Every second, 206 kilograms of rubbish end up in seas and oceans. This debris pollutes the oceans and participates in the build-up of “plastic continents”, thus becoming a real plague for marine species.
Thousands of marine mammals are killed by this type of waste, whether they suffer from suffocation or indigestion.
If massive ocean pollution is a global concern, the European Union has no excuse whatsoever for standing by and watching the issue being unresolved. We must act now: in some areas of our seas and oceans, we observe six times more plastic than plankton and 250 billion plastic particles are currently floating in the Mediterranean Sea.
The world’s production of plastic materials which constitute up to 80% of marine debris was up to 245 billion tons in 2008, with a quarter accounting for Europe alone. This production would be multiplied by three by 2050.
Ocean pollution from marine debris is an issue that concerns us all! It is a responsibility of both the European Union and its members, to protect the marine environment, the coastline and the health of its citizens.
Measures to reduce ocean pollution!
The European Commission has recently been studying every option to convert the actual European economy to a circular economy. More virtuous and more sustainable, this new approach aims at keeping the resources, materials and products within the economy in order to reuse them. Consequently there will be no more waste of our resources and less debris ending up in our seas and oceans. The European Commission launched the communication on circular economy which was publically released in July 2014. This document, submitted to European institutions for consideration, is urging on a 30% reduction of the ten most common types of litter found on beaches by 2020.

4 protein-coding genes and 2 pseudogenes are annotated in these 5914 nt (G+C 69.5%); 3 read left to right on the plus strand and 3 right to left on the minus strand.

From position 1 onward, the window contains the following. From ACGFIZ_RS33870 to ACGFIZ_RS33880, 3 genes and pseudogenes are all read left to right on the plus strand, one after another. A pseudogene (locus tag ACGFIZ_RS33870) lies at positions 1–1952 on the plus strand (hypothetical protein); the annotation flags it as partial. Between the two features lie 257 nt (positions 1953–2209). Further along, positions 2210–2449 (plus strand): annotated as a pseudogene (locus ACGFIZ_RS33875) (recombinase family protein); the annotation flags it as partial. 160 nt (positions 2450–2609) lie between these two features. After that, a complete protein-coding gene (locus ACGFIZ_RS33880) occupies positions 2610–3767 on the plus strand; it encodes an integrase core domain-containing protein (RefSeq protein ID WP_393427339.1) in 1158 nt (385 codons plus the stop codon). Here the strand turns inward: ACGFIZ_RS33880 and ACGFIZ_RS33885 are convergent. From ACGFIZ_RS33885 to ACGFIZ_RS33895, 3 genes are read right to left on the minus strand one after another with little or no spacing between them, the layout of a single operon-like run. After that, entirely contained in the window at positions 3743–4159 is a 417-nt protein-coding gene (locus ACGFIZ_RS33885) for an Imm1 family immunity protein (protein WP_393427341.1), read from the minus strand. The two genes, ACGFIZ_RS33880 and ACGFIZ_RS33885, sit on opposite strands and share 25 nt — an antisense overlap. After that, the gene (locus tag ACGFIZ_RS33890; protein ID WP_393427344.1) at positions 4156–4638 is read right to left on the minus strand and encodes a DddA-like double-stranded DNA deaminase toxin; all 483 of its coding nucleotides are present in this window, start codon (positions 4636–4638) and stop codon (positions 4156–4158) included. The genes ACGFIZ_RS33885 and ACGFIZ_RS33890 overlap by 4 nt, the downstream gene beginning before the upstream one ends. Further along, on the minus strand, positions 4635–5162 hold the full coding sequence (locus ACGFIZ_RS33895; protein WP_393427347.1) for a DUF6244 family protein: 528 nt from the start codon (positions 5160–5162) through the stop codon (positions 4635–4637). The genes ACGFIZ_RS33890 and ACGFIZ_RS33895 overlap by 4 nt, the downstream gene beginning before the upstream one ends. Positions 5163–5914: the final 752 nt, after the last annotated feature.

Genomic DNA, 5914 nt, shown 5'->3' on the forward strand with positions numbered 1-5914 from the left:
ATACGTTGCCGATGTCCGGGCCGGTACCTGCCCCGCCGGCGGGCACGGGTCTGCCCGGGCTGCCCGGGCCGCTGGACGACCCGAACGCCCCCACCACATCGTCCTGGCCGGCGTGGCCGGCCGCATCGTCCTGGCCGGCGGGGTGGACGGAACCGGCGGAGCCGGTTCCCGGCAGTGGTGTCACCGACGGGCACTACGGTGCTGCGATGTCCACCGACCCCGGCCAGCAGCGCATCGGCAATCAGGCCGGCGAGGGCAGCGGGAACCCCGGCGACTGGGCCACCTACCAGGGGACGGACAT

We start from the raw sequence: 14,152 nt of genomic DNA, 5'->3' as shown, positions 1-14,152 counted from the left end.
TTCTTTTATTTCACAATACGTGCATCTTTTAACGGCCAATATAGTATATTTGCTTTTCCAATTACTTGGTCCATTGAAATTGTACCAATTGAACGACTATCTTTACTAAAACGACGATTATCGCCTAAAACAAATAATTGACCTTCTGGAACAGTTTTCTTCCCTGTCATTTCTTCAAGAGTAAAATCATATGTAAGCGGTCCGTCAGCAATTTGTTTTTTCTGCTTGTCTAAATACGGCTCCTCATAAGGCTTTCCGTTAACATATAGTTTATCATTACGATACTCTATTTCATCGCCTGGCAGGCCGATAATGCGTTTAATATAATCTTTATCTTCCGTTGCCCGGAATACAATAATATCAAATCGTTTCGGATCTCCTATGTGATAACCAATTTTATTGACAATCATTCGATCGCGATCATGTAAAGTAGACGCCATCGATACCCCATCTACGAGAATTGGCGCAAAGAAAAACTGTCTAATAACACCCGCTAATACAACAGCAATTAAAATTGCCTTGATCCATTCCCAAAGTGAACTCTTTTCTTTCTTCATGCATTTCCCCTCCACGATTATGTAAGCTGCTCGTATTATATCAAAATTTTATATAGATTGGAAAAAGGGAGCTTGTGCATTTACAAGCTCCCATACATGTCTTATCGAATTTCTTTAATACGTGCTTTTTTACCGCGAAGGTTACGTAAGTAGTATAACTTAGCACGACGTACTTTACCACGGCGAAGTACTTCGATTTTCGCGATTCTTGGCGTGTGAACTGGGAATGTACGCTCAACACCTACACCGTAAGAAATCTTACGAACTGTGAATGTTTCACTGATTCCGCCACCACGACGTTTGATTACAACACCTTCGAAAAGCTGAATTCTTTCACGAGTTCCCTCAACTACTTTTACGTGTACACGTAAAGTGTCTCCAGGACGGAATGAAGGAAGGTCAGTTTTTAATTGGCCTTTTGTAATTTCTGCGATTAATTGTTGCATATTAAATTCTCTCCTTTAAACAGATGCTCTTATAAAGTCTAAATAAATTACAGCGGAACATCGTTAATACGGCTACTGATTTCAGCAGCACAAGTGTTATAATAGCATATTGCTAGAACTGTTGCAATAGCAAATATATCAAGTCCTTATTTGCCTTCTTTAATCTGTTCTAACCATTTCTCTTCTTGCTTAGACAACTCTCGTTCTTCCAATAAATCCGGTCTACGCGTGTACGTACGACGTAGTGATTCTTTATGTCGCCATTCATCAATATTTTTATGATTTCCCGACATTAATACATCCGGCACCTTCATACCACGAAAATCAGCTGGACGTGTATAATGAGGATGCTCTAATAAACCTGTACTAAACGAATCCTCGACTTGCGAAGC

This is not enough!
This reduction target constitutes only a small portion of the massive amount of litter found in the marine environment. The effort therefore requested of the European States is not notably excessive when we know that monitoring and quantification tools already exist and are already being used by some of the States. Furthermore this objective only appears in a statement not in an actual “restrictive” legal text. There is therefore no requirement for the States members to comply with the reduction of marine debris, only an inducement.
In favor of a 50% waste reduction by 2020
We ask for the implementation of a reduction target of 50% of marine debris by 2020! Only this aim should be able to significantly reduce marine debris and its impact on the marine environment. The challenge is crucial as protecting this resource at an inestimable value – our blue planet, is at stake!
States members themselves have committed to ensure the European marine environment’s “good ecological status” by 2020 and as we find ourselves five years before the due date, there is still a lot to be done.
Please sign our petition to help us pressure the EU institutions and the State members so that necessary measures and real results can be achieved against marine litter invading our seas and oceans.